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word | Definition of word in English by Oxford Dictionaries https://en.oxforddictionaries.com/definition/word

Definition of word - a single distinct meaningful element of speech or writing, used with others (or sometimes alone) to form a sentence and typically.

SO, if a word has more than one meaning, according to the Nationally accepted bible for definitions...can it be a word ?

A quote i read, "Words are used to disquise the truth, rather than uncover it.

What is so troubling to me, there is no consisent definition across Dictionaries. especially when in some definitions, words like..."Usually, could...etc to attempt in assisting to define which does more damage"

closed as off-topic by Robusto, Hot Licks, Centaurus, GEdgar, Dan Bron Mar 8 at 2:29

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    I'm voting to close this question as off-topic because the OP is under a misapprehension about the use of the word "single" in the single definition of "word" given in the question. – Robusto Mar 8 at 0:59
  • A single word can have many meanings just as a single book can have many chapters, pages, and words in it. Also, the longest word in your title should be spelled definition. – Robusto Mar 8 at 1:00
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    I'm voting to close this question as off-topic because its a rant. – Hot Licks Mar 8 at 1:05
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    Hot Licks..see the difficulity...(something like is used in your ans. How do you know its something like....This is important to me. the more youlook into it, the issue expands – james sydnor Mar 8 at 1:16
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    I think you're not willing to listen to the definition and try to understand it. – Hot Licks Mar 8 at 1:19
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When Isidore of Seville (560–636) was commissioned to write a dictionary of all knowledge, he was able to say that 'many philosophers asserted that all words had several meanings.' The technical term is polysemy, which came back into fashion around 1950 But since it almost goes without saying that words have multiple meaning, its use has declined.

polysemy: the coexistence of many possible meanings for a word or phrase. (Dictionary .com)

In the definition of 'word' which you quote single qualifies element. You have treated it as if the phrase is "single meaning" which is a fragment of the adjectival phrase "single meaningful."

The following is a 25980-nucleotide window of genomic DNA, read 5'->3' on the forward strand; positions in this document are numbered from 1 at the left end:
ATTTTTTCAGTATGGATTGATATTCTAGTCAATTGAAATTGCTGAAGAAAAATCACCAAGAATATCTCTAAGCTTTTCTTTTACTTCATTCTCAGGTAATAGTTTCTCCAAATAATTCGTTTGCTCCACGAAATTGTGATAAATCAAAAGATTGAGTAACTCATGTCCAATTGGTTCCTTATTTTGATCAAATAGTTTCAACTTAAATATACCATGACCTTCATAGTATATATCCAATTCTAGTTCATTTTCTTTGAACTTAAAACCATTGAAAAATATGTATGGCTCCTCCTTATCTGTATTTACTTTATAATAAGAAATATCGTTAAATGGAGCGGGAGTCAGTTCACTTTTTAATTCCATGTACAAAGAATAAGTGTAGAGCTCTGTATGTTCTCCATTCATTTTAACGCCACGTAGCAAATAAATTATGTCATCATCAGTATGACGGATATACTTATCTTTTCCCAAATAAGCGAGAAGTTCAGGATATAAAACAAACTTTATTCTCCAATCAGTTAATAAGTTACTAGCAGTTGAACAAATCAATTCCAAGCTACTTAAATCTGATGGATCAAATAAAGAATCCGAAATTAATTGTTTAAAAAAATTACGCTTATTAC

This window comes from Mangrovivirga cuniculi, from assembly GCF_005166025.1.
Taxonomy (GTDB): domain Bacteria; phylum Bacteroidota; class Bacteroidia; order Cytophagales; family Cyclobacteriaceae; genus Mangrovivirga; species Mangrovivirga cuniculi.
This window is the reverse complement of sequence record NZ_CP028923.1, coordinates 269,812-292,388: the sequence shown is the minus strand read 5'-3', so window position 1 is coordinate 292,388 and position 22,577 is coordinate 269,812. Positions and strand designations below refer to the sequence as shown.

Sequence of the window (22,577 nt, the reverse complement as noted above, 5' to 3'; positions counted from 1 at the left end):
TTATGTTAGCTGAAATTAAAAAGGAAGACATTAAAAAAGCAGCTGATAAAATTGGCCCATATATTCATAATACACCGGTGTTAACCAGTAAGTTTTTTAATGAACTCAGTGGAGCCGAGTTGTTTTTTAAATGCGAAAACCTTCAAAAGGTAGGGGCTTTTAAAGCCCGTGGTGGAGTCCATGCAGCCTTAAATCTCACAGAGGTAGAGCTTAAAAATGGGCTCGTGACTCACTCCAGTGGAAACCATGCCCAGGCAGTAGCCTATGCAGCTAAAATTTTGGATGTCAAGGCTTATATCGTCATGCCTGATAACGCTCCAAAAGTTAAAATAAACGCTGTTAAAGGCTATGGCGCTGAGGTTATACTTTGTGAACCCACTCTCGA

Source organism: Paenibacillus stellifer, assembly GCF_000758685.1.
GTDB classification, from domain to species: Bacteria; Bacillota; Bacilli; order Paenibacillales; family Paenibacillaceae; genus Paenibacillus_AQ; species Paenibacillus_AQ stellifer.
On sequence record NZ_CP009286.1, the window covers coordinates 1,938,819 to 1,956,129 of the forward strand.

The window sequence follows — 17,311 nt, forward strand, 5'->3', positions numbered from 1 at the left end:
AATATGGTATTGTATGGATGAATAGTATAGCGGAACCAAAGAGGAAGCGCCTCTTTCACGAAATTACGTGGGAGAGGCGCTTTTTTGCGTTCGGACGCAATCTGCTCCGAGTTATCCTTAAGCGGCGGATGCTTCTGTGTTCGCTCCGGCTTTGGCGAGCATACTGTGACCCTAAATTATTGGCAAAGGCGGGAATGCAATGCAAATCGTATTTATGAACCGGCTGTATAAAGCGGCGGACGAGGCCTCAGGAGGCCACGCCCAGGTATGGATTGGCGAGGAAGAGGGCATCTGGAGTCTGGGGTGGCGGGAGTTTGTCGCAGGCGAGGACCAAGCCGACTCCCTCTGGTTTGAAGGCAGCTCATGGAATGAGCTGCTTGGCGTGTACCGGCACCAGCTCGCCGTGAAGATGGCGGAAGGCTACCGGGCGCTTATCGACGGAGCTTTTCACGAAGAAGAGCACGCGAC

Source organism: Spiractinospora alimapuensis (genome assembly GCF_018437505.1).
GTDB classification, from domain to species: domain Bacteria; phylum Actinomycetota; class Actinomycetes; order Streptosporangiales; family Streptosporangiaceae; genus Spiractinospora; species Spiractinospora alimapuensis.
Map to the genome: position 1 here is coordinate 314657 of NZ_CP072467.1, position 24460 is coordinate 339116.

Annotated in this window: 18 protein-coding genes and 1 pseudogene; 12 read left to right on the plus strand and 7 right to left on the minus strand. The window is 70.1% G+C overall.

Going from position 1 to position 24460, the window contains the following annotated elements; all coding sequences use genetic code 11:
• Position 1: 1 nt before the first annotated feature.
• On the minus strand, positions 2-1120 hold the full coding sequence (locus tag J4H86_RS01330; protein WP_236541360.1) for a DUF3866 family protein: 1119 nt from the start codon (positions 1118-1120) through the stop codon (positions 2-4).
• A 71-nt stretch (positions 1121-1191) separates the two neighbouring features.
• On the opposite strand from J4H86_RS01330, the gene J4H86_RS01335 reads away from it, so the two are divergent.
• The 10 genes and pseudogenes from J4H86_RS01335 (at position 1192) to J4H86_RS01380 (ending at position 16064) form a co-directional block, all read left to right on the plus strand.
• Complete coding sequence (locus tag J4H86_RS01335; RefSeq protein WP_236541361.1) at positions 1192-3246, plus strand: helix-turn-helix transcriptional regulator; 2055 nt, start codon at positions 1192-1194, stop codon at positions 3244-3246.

There isn't a single, simple answer. There are three major attempts to answer your question each representing a lifetime's work. Here are just three definitions of word from a question on LingisticsSE linguistics.stackexchange.com/questions/27036/inventing-a-word.

1Words are basically what you'd find in a dictionary. Lance Pollard "Such as, calling them just "words", but that doesn't make sense." Why? 2 Words are just things you put spaces around ;) – curiousdannii "Words are just things you put spaces around" That's just one definition of a word and the worst one. That's the concept of a graphematic word which is useful when you want to count "words" of a text or are interested in spelling conventions. – tobiornottobi

You'll find many of the answers on that site are serious but not hard to understand.

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    Im looking for what the word means...not assumption and presumptions....Its ok not to know – james sydnor Mar 8 at 1:24
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    Try linguistics.stackexchange.com There are three major attempts to answer your question each representing a lifetime's work. – Hugh Mar 8 at 1:39
  • Thank You, Ill pass. I shouldnt have to. Everybodys using all these (words) and nobody can give me a simple answer. One thing cant mean two – james sydnor Mar 8 at 1:41
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    @jamessydnor - Hugh has given you the answer as clearly as one can hope for: In "single distinct meaningful element" you must take each blank-separated group of characters (ie, "word") separately. It is a single element, not a group. It is distinct -- separated in time or space from others. It is meaningful -- has a generally understood meaning, for most readers/listeners. If the element meets these criteria it's generally considered to be a "word". – Hot Licks Mar 8 at 2:19
  • When a question cant be answered, a member like Hot Licks will force you to accept his incompetence as authority. Feel free to close it, because the questioned was answered in its inability to be answered. and that TRUTH does not have to be valudated by your ingnorance. To highlight for future members Hot Licks's pitiful attempt to force what i should accept. refer to Hot Licks 20 hours ago – james sydnor Mar 8 at 23:39

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